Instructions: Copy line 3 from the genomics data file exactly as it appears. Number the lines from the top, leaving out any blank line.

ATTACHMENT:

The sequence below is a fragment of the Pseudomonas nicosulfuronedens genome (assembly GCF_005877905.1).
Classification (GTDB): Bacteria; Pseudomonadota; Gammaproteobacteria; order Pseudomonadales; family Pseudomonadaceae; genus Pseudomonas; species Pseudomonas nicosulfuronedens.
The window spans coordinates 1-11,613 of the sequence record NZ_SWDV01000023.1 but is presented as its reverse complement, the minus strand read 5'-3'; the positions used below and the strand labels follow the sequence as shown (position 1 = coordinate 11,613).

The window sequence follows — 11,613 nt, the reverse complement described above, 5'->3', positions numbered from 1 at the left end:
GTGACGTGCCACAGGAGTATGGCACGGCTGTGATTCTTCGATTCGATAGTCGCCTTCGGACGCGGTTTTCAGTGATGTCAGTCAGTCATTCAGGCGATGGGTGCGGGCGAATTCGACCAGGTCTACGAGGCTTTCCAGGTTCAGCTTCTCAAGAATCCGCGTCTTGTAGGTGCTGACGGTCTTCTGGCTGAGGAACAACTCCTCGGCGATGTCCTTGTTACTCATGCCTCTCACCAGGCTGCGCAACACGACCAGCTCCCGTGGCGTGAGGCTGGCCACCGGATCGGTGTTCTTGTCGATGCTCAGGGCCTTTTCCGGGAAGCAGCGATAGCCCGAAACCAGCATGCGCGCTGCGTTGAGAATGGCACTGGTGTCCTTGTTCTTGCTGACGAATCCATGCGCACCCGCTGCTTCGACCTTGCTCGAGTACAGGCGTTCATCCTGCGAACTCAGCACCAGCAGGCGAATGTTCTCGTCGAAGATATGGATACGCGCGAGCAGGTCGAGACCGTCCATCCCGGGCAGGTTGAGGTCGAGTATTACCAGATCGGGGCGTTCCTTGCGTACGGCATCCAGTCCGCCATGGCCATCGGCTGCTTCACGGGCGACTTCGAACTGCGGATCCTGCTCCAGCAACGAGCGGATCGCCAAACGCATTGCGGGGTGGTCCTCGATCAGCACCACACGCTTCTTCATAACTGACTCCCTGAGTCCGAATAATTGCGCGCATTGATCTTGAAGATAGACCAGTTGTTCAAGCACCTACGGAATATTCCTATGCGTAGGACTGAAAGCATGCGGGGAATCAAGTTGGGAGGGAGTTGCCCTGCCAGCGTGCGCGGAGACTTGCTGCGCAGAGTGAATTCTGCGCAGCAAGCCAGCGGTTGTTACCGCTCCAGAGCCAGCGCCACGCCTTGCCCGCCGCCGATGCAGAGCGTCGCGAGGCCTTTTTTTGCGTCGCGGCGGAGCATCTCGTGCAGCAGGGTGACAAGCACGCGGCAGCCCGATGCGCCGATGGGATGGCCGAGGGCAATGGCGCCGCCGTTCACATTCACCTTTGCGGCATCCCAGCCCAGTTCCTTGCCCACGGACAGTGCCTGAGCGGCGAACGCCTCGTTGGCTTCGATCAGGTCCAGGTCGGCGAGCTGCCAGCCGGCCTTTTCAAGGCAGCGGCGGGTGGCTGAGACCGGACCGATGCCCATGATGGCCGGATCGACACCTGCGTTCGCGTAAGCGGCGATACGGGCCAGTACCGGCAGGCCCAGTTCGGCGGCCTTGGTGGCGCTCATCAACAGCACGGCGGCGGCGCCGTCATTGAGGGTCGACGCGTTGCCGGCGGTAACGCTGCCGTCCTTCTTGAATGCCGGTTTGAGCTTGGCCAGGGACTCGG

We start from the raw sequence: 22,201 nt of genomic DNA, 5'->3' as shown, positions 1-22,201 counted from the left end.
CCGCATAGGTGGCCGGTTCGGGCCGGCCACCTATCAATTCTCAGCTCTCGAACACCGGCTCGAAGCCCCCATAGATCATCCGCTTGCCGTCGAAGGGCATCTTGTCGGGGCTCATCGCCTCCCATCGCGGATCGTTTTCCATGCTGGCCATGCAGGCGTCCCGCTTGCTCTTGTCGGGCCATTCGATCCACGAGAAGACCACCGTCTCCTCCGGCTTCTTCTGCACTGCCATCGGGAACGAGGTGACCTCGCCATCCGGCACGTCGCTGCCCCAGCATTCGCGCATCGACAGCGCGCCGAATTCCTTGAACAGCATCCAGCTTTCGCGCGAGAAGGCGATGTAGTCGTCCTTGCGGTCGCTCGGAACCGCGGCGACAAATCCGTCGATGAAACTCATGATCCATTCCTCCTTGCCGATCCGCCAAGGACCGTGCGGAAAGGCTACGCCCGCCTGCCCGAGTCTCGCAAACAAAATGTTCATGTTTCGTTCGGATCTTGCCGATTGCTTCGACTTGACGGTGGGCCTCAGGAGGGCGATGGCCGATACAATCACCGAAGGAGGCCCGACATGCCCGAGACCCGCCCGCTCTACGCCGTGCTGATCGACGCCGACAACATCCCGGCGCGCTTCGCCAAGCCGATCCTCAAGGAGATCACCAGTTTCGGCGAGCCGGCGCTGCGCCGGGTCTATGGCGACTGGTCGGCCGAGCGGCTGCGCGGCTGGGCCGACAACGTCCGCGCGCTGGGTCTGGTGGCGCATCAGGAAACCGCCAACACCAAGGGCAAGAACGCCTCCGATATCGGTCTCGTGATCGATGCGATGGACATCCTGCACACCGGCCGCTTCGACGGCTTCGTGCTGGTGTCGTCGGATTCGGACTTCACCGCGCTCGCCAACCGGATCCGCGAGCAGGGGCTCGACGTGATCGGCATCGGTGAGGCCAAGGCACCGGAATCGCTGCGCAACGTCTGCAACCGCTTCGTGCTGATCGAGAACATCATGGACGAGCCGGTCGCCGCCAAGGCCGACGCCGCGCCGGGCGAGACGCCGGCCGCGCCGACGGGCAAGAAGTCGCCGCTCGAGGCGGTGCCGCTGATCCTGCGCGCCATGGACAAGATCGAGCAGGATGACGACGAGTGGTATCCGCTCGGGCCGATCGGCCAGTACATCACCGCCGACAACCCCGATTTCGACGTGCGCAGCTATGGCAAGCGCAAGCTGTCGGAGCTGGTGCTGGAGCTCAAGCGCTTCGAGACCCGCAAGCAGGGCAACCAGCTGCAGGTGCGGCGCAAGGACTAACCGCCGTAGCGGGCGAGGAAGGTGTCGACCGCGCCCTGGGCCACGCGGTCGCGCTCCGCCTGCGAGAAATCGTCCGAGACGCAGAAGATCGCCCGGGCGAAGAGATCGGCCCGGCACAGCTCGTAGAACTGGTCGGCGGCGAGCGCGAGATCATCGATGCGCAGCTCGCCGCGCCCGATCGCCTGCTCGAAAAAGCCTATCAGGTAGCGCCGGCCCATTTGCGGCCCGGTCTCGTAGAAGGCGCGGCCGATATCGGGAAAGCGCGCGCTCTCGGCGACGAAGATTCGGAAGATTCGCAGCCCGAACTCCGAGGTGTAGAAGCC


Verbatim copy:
The window spans coordinates 1-11,613 of the sequence record NZ_SWDV01000023.1 but is presented as its reverse complement, the minus strand read 5'-3'; the positions used below and the strand labels follow the sequence as shown (position 1 = coordinate 11,613).